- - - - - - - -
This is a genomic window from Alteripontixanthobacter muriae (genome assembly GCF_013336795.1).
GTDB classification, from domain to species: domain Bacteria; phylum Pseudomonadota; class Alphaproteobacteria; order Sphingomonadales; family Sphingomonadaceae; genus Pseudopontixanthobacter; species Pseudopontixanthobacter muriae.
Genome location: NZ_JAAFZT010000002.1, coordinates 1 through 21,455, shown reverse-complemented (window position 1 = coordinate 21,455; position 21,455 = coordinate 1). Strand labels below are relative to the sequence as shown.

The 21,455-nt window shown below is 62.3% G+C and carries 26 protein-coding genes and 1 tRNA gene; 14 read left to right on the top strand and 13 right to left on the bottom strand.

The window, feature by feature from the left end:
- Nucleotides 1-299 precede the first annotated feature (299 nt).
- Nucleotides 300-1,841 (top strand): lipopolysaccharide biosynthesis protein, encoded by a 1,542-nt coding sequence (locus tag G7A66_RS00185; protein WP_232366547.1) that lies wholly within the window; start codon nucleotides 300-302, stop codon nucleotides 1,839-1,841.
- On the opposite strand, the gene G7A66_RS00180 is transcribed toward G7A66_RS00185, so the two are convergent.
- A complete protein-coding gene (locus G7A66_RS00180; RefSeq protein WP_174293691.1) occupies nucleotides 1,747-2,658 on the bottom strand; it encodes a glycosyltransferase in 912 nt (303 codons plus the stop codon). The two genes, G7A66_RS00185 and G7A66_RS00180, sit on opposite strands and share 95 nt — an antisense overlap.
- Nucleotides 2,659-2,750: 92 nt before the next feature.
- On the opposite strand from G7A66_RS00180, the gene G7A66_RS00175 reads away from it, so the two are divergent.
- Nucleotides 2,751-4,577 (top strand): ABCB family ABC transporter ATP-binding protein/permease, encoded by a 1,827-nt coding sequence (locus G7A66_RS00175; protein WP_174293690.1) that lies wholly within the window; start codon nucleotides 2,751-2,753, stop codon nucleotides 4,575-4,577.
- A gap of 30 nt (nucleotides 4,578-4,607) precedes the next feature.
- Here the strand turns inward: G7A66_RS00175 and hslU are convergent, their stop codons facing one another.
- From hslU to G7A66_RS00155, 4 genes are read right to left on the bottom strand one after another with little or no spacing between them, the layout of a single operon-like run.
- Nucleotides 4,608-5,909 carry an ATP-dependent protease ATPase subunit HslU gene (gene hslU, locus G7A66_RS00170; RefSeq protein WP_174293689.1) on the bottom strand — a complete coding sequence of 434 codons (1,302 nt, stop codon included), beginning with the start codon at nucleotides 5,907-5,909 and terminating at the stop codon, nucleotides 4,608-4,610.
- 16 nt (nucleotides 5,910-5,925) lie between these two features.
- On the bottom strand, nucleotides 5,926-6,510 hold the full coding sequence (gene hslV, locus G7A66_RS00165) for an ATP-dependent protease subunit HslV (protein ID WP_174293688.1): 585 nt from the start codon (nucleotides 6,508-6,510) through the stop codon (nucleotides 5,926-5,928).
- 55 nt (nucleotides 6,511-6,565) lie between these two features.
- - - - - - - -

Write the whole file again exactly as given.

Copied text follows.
This is a genomic window from Alteripontixanthobacter muriae (genome assembly GCF_013336795.1).
GTDB classification, from domain to species: domain Bacteria; phylum Pseudomonadota; class Alphaproteobacteria; order Sphingomonadales; family Sphingomonadaceae; genus Pseudopontixanthobacter; species Pseudopontixanthobacter muriae.
Genome location: NZ_JAAFZT010000002.1, coordinates 1 through 21,455, shown reverse-complemented (window position 1 = coordinate 21,455; position 21,455 = coordinate 1). Strand labels below are relative to the sequence as shown.

The 21,455-nt window shown below is 62.3% G+C and carries 26 protein-coding genes and 1 tRNA gene; 14 read left to right on the top strand and 13 right to left on the bottom strand.

The window, feature by feature from the left end:
- Nucleotides 1-299 precede the first annotated feature (299 nt).
- Nucleotides 300-1,841 (top strand): lipopolysaccharide biosynthesis protein, encoded by a 1,542-nt coding sequence (locus tag G7A66_RS00185; protein WP_232366547.1) that lies wholly within the window; start codon nucleotides 300-302, stop codon nucleotides 1,839-1,841.
- On the opposite strand, the gene G7A66_RS00180 is transcribed toward G7A66_RS00185, so the two are convergent.
- A complete protein-coding gene (locus G7A66_RS00180; RefSeq protein WP_174293691.1) occupies nucleotides 1,747-2,658 on the bottom strand; it encodes a glycosyltransferase in 912 nt (303 codons plus the stop codon). The two genes, G7A66_RS00185 and G7A66_RS00180, sit on opposite strands and share 95 nt — an antisense overlap.
- Nucleotides 2,659-2,750: 92 nt before the next feature.
- On the opposite strand from G7A66_RS00180, the gene G7A66_RS00175 reads away from it, so the two are divergent.
- Nucleotides 2,751-4,577 (top strand): ABCB family ABC transporter ATP-binding protein/permease, encoded by a 1,827-nt coding sequence (locus G7A66_RS00175; protein WP_174293690.1) that lies wholly within the window; start codon nucleotides 2,751-2,753, stop codon nucleotides 4,575-4,577.
- A gap of 30 nt (nucleotides 4,578-4,607) precedes the next feature.
- Here the strand turns inward: G7A66_RS00175 and hslU are convergent, their stop codons facing one another.
- From hslU to G7A66_RS00155, 4 genes are read right to left on the bottom strand one after another with little or no spacing between them, the layout of a single operon-like run.
- Nucleotides 4,608-5,909 carry an ATP-dependent protease ATPase subunit HslU gene (gene hslU, locus G7A66_RS00170; RefSeq protein WP_174293689.1) on the bottom strand — a complete coding sequence of 434 codons (1,302 nt, stop codon included), beginning with the start codon at nucleotides 5,907-5,909 and terminating at the stop codon, nucleotides 4,608-4,610.
- 16 nt (nucleotides 5,910-5,925) lie between these two features.
- On the bottom strand, nucleotides 5,926-6,510 hold the full coding sequence (gene hslV, locus G7A66_RS00165) for an ATP-dependent protease subunit HslV (protein ID WP_174293688.1): 585 nt from the start codon (nucleotides 6,508-6,510) through the stop codon (nucleotides 5,926-5,928).
- 55 nt (nucleotides 6,511-6,565) lie between these two features.